The Fermilab colloquium introduces staff, users, students and members of the public to a wide range of scientific and science-related topics presented by notable speakers from across the country and around the world. Colloquia are open to the public.

An integral part of Fermilab’s academic culture, “orange” colloquium talks are aimed at a broad scientific and technical audience, while “green” talks are of general interest to all laboratory staff, users and members of the public.

Colloquia are open to everyone. Unless otherwise advertised, the talks are held at 4 pm on Wednesday afternoons in the One West auditorium in Wilson Hall. Members of the public wishing to attend must show a photo ID at the laboratory entrance and tell the guard on duty that they are attending the colloquium.

Fermilab upcoming colloquia

Lectures begin at 4:00 p.m. in 1 West

  Appropriate for physicists     Appropriate for all lab staff and members of the public
Sept. 5, 2018, 4:00 pm
Cindy Crosby, Writer
Illinois’ landscape of home---the tallgrass prairie---has been viewed by people over time in many different ways. Historically, Native Americans saw prairie as grocery store, pharmacy, and a resource for everything from love charms to ceremonial treasures. Some early explorers saw it as a desolate, lonely place. Many early settlers saw prairie as a place to be conquered. Artists, musicians, photographers and other creatives see the prairie as a place for inspiration. Developers may see it as a potential resource. Many of today's researchers, site managers, and stewards view the tallgrass prairie as a place whose past holds keys to understanding our future. Listen to stories of how the tallgrass prairie has been viewed by people over time, as you reflect on how you and others "see" prairie today.
Sept. 19, 2018, 4:00 pm
Michael Blanton, NYU
The Sloan Digital Sky Survey (SDSS) has been mapping the universe for about 20 years at Apache Point Observatory (APO), through four phases of operation and with an evolving and expanding suite of capabilities. I will review its legacy in mapping large scale structure in the galaxy distribution, which was one of the key goals of the project at its beginning at the time of Fermilab's leadership, and which SDSS will finish its observations of in early 2019. I will describe how SDSS will continue to study the astrophysics of stars and galaxies using a unique suite of instrumentation at both APO and at Las Campanas Observatory, where we are now also operating. These surveys are measuring the dark matter content, stellar formation history, ionized gas properties, and internal structure of the Milky Way and nearby galaxies. The fifth phase of the program, SDSS-V, will greatly expand these investigations at both observatories with new capabilities allowing a more rapid and complete coverage of the entire sky.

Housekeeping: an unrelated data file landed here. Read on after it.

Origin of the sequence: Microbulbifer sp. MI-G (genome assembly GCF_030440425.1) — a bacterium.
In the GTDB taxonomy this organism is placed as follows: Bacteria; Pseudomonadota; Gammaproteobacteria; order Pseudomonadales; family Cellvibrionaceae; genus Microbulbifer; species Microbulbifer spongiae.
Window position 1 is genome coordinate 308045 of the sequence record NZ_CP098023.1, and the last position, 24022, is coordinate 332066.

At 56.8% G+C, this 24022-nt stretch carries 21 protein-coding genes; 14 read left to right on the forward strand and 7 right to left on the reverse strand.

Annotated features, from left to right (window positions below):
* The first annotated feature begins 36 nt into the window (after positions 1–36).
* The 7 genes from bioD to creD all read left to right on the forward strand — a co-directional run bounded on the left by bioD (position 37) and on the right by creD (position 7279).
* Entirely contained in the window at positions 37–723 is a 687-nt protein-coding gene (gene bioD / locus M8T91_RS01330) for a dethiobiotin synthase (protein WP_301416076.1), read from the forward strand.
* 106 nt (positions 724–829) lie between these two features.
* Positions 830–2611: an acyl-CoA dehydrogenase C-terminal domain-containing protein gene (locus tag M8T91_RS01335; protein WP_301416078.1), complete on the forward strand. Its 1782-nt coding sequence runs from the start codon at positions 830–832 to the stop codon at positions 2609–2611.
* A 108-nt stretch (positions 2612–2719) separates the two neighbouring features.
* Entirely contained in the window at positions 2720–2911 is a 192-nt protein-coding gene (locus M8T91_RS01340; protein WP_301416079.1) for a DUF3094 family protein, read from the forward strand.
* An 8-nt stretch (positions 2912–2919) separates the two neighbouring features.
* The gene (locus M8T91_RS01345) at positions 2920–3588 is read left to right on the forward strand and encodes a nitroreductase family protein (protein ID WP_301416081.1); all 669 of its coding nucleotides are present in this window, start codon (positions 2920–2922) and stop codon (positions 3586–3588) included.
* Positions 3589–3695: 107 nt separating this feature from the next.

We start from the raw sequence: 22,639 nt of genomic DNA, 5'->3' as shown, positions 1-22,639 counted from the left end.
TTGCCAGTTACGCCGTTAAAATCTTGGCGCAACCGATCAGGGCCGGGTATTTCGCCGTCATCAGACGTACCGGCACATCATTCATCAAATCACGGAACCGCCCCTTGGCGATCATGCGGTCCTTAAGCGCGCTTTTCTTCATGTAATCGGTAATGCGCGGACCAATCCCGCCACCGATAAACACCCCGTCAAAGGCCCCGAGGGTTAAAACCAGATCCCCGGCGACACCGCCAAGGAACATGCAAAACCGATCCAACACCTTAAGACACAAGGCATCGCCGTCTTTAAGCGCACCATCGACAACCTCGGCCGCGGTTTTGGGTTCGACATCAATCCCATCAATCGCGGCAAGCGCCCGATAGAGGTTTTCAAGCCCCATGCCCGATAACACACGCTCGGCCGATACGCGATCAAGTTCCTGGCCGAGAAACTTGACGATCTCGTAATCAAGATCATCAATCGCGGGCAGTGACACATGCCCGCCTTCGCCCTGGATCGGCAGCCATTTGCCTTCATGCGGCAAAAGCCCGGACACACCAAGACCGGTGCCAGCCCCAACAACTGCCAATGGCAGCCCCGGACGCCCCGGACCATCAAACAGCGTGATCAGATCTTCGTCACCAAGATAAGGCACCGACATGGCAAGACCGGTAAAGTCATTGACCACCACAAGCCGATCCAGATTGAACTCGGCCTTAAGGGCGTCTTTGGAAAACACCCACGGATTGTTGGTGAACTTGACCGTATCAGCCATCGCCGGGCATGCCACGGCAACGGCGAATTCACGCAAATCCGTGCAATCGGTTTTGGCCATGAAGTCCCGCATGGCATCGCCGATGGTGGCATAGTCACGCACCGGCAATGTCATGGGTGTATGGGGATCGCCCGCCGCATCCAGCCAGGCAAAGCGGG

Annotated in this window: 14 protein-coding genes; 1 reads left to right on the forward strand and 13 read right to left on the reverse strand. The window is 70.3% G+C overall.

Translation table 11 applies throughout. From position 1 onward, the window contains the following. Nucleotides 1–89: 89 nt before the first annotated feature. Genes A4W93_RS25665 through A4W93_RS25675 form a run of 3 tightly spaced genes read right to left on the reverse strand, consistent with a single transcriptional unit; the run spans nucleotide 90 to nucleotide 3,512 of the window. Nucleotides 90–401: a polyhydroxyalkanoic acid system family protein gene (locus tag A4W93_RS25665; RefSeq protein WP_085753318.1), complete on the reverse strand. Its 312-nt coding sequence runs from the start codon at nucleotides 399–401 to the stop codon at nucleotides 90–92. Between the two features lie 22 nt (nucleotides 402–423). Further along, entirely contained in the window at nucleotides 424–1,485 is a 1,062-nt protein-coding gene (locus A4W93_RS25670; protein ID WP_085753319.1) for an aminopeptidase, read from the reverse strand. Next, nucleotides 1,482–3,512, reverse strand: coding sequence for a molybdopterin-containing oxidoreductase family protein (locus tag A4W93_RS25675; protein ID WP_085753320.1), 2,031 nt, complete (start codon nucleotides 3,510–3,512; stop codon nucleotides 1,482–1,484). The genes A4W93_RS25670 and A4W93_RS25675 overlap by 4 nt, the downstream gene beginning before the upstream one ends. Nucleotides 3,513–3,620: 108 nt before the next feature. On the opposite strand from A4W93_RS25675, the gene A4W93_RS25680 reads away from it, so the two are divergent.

Sept. 26, 2018, 4:00 pm
Jace DeCory, Black Hills State University
Mitakuyepi- my relatives. The Black Hills of South Dakota is known as He Sapa or Paha Sapa to my ancestors, my people, the Lakota. The Lakota and other Tribal Nations have had special ties to this area for thousands of years. For the Lakota, the Black Hills are the heart of everything that is, the center of our universe, where special sites remain vital to our existence. It is the responsibility of the Oceti Sakowin, the Seven Council Fires, to protect and preserve these sacred places where our Lakota ceremonies are held. We hold them with reverence, where we come to pray, not play. The Black Hills remind us to be respectful of Grandmother Earth and all that is. For indeed, we are all here for a purpose. Mitakuye Oyasin – For all my relatives/We are all related.
Oct. 3, 2018, 4:00 pm
Roy E. Plotnick, UIC
Paleontology has become an increasingly analytical science. In this presentation I will discuss how fractals and related concepts can be applied to our understanding of patterns in the history of life Specifically, I will describe 1) a simple fractal model can be used to understand the amount of time represented in a sequence of rocks;... More »
Oct. 10, 2018, 4:00 pm
Jennifer Pursley, Harvard
Medical physicists working in Radiation Oncology are involved in day-to-day clinical tasks including safety and quality assurance, accelerator maintenance, software and new treatment technique development. Historically, clinical research and development focused on making radiation delivery more precise, introducing hardware improvements, radiation intensity modulation, and image guidance during treatment. The next frontier in precision medicine is... More »